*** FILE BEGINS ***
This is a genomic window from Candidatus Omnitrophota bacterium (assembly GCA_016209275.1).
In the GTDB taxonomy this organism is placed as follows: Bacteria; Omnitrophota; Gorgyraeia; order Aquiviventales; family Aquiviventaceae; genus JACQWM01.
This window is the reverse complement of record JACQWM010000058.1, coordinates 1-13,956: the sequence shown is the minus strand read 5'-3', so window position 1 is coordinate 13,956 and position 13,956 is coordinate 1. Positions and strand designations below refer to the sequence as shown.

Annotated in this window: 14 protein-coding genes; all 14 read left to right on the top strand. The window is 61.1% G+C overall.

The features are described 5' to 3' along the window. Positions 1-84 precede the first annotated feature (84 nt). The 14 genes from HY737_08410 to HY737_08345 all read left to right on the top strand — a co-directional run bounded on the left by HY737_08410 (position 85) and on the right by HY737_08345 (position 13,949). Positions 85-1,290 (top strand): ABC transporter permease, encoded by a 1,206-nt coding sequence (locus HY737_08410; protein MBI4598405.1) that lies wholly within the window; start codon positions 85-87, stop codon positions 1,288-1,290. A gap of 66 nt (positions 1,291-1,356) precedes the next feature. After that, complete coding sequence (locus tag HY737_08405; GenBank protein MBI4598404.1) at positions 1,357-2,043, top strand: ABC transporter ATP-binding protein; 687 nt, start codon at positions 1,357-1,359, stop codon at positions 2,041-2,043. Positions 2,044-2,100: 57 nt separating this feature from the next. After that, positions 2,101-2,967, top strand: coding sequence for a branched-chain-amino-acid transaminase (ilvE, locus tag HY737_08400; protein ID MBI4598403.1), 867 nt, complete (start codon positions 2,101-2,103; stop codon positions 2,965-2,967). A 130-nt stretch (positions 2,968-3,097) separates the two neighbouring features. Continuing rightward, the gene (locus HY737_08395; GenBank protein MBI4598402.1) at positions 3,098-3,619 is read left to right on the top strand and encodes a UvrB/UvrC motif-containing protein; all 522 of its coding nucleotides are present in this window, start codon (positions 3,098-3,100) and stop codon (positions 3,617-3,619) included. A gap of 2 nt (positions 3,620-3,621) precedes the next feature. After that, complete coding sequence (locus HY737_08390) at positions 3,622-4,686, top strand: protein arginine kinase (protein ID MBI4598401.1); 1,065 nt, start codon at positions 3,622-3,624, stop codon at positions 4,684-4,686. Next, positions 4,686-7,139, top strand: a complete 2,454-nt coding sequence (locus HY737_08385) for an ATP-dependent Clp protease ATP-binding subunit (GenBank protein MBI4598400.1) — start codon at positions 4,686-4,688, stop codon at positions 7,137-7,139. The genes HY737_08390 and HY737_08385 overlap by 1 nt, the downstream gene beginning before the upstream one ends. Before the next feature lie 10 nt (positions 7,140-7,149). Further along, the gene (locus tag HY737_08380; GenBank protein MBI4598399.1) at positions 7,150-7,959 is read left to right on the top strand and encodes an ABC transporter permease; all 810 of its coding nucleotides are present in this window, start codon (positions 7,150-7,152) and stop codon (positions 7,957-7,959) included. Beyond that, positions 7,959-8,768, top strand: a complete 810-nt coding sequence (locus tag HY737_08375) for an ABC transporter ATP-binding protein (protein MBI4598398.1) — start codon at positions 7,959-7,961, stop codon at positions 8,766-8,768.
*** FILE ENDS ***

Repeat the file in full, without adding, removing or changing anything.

This is a genomic window from Candidatus Omnitrophota bacterium (assembly GCA_016209275.1).
In the GTDB taxonomy this organism is placed as follows: Bacteria; Omnitrophota; Gorgyraeia; order Aquiviventales; family Aquiviventaceae; genus JACQWM01.
This window is the reverse complement of record JACQWM010000058.1, coordinates 1-13,956: the sequence shown is the minus strand read 5'-3', so window position 1 is coordinate 13,956 and position 13,956 is coordinate 1. Positions and strand designations below refer to the sequence as shown.

Annotated in this window: 14 protein-coding genes; all 14 read left to right on the top strand. The window is 61.1% G+C overall.

The features are described 5' to 3' along the window. Positions 1-84 precede the first annotated feature (84 nt). The 14 genes from HY737_08410 to HY737_08345 all read left to right on the top strand — a co-directional run bounded on the left by HY737_08410 (position 85) and on the right by HY737_08345 (position 13,949). Positions 85-1,290 (top strand): ABC transporter permease, encoded by a 1,206-nt coding sequence (locus HY737_08410; protein MBI4598405.1) that lies wholly within the window; start codon positions 85-87, stop codon positions 1,288-1,290. A gap of 66 nt (positions 1,291-1,356) precedes the next feature. After that, complete coding sequence (locus tag HY737_08405; GenBank protein MBI4598404.1) at positions 1,357-2,043, top strand: ABC transporter ATP-binding protein; 687 nt, start codon at positions 1,357-1,359, stop codon at positions 2,041-2,043. Positions 2,044-2,100: 57 nt separating this feature from the next. After that, positions 2,101-2,967, top strand: coding sequence for a branched-chain-amino-acid transaminase (ilvE, locus tag HY737_08400; protein ID MBI4598403.1), 867 nt, complete (start codon positions 2,101-2,103; stop codon positions 2,965-2,967). A 130-nt stretch (positions 2,968-3,097) separates the two neighbouring features. Continuing rightward, the gene (locus HY737_08395; GenBank protein MBI4598402.1) at positions 3,098-3,619 is read left to right on the top strand and encodes a UvrB/UvrC motif-containing protein; all 522 of its coding nucleotides are present in this window, start codon (positions 3,098-3,100) and stop codon (positions 3,617-3,619) included. A gap of 2 nt (positions 3,620-3,621) precedes the next feature. After that, complete coding sequence (locus HY737_08390) at positions 3,622-4,686, top strand: protein arginine kinase (protein ID MBI4598401.1); 1,065 nt, start codon at positions 3,622-3,624, stop codon at positions 4,684-4,686. Next, positions 4,686-7,139, top strand: a complete 2,454-nt coding sequence (locus HY737_08385) for an ATP-dependent Clp protease ATP-binding subunit (GenBank protein MBI4598400.1) — start codon at positions 4,686-4,688, stop codon at positions 7,137-7,139. The genes HY737_08390 and HY737_08385 overlap by 1 nt, the downstream gene beginning before the upstream one ends. Before the next feature lie 10 nt (positions 7,140-7,149). Further along, the gene (locus tag HY737_08380; GenBank protein MBI4598399.1) at positions 7,150-7,959 is read left to right on the top strand and encodes an ABC transporter permease; all 810 of its coding nucleotides are present in this window, start codon (positions 7,150-7,152) and stop codon (positions 7,957-7,959) included. Beyond that, positions 7,959-8,768, top strand: a complete 810-nt coding sequence (locus tag HY737_08375) for an ABC transporter ATP-binding protein (protein MBI4598398.1) — start codon at positions 7,959-7,961, stop codon at positions 8,766-8,768.